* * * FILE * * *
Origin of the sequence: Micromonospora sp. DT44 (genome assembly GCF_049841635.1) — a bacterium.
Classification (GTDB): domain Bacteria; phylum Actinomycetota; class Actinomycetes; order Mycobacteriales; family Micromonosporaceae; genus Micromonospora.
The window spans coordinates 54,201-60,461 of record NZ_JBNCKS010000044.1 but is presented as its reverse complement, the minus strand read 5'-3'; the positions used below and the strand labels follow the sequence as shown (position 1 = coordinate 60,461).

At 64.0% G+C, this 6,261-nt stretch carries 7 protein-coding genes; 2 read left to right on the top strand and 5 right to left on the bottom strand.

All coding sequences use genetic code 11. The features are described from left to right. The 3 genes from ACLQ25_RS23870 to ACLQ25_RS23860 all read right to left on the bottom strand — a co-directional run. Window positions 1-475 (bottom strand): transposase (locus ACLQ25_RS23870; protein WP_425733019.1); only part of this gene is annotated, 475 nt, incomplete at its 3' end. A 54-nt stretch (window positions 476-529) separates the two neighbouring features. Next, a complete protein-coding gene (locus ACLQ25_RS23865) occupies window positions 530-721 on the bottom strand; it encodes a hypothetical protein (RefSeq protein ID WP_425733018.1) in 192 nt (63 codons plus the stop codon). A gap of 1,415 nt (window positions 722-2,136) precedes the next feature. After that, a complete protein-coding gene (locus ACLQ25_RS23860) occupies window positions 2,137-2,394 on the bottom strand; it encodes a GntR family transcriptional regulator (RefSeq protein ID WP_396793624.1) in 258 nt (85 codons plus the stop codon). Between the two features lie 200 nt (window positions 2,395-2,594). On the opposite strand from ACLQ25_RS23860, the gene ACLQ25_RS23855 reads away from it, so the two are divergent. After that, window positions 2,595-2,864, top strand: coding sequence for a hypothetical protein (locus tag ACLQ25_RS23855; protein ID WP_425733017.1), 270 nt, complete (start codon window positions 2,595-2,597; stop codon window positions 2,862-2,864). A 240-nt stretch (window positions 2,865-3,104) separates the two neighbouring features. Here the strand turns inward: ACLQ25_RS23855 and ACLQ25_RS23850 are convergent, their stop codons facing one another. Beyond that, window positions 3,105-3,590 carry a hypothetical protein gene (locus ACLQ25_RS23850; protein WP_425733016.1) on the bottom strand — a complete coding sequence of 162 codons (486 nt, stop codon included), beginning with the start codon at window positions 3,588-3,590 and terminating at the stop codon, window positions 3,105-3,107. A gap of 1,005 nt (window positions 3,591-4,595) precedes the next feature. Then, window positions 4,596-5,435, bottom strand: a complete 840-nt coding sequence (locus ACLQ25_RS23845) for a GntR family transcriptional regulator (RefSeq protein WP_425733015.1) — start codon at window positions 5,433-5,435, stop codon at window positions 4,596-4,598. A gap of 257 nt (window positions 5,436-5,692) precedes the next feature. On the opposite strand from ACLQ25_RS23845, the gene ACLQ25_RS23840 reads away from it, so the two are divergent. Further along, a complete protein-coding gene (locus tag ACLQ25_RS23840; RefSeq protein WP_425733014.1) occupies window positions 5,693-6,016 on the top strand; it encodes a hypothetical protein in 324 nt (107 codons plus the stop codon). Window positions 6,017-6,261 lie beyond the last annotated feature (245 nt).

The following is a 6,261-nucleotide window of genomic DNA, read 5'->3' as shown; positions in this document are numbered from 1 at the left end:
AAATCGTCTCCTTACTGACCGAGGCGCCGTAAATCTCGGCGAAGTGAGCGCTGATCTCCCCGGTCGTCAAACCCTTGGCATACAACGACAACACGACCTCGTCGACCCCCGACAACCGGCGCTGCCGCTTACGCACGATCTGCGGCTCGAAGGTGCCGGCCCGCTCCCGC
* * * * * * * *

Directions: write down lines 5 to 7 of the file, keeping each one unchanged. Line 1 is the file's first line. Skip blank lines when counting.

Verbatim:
All coding sequences use genetic code 11. The features are described from left to right. The 3 genes from ACLQ25_RS23870 to ACLQ25_RS23860 all read right to left on the bottom strand — a co-directional run. Window positions 1-475 (bottom strand): transposase (locus ACLQ25_RS23870; protein WP_425733019.1); only part of this gene is annotated, 475 nt, incomplete at its 3' end. A 54-nt stretch (window positions 476-529) separates the two neighbouring features. Next, a complete protein-coding gene (locus ACLQ25_RS23865) occupies window positions 530-721 on the bottom strand; it encodes a hypothetical protein (RefSeq protein ID WP_425733018.1) in 192 nt (63 codons plus the stop codon). A gap of 1,415 nt (window positions 722-2,136) precedes the next feature. After that, a complete protein-coding gene (locus ACLQ25_RS23860) occupies window positions 2,137-2,394 on the bottom strand; it encodes a GntR family transcriptional regulator (RefSeq protein ID WP_396793624.1) in 258 nt (85 codons plus the stop codon). Between the two features lie 200 nt (window positions 2,395-2,594). On the opposite strand from ACLQ25_RS23860, the gene ACLQ25_RS23855 reads away from it, so the two are divergent. After that, window positions 2,595-2,864, top strand: coding sequence for a hypothetical protein (locus tag ACLQ25_RS23855; protein ID WP_425733017.1), 270 nt, complete (start codon window positions 2,595-2,597; stop codon window positions 2,862-2,864). A 240-nt stretch (window positions 2,865-3,104) separates the two neighbouring features. Here the strand turns inward: ACLQ25_RS23855 and ACLQ25_RS23850 are convergent, their stop codons facing one another. Beyond that, window positions 3,105-3,590 carry a hypothetical protein gene (locus ACLQ25_RS23850; protein WP_425733016.1) on the bottom strand — a complete coding sequence of 162 codons (486 nt, stop codon included), beginning with the start codon at window positions 3,588-3,590 and terminating at the stop codon, window positions 3,105-3,107. A gap of 1,005 nt (window positions 3,591-4,595) precedes the next feature. Then, window positions 4,596-5,435, bottom strand: a complete 840-nt coding sequence (locus ACLQ25_RS23845) for a GntR family transcriptional regulator (RefSeq protein WP_425733015.1) — start codon at window positions 5,433-5,435, stop codon at window positions 4,596-4,598. A gap of 257 nt (window positions 5,436-5,692) precedes the next feature. On the opposite strand from ACLQ25_RS23845, the gene ACLQ25_RS23840 reads away from it, so the two are divergent. Further along, a complete protein-coding gene (locus tag ACLQ25_RS23840; RefSeq protein WP_425733014.1) occupies window positions 5,693-6,016 on the top strand; it encodes a hypothetical protein in 324 nt (107 codons plus the stop codon). Window positions 6,017-6,261 lie beyond the last annotated feature (245 nt).

The following is a 6,261-nucleotide window of genomic DNA, read 5'->3' as shown; positions in this document are numbered from 1 at the left end:
AAATCGTCTCCTTACTGACCGAGGCGCCGTAAATCTCGGCGAAGTGAGCGCTGATCTCCCCGGTCGTCAAACCCTTGGCATACAACGACAACACGACCTCGTCGACCCCCGACAACCGGCGCTGCCGCTTACGCACGATCTGCGGCTCGAAGGTGCCGGCCCGCTCCCGC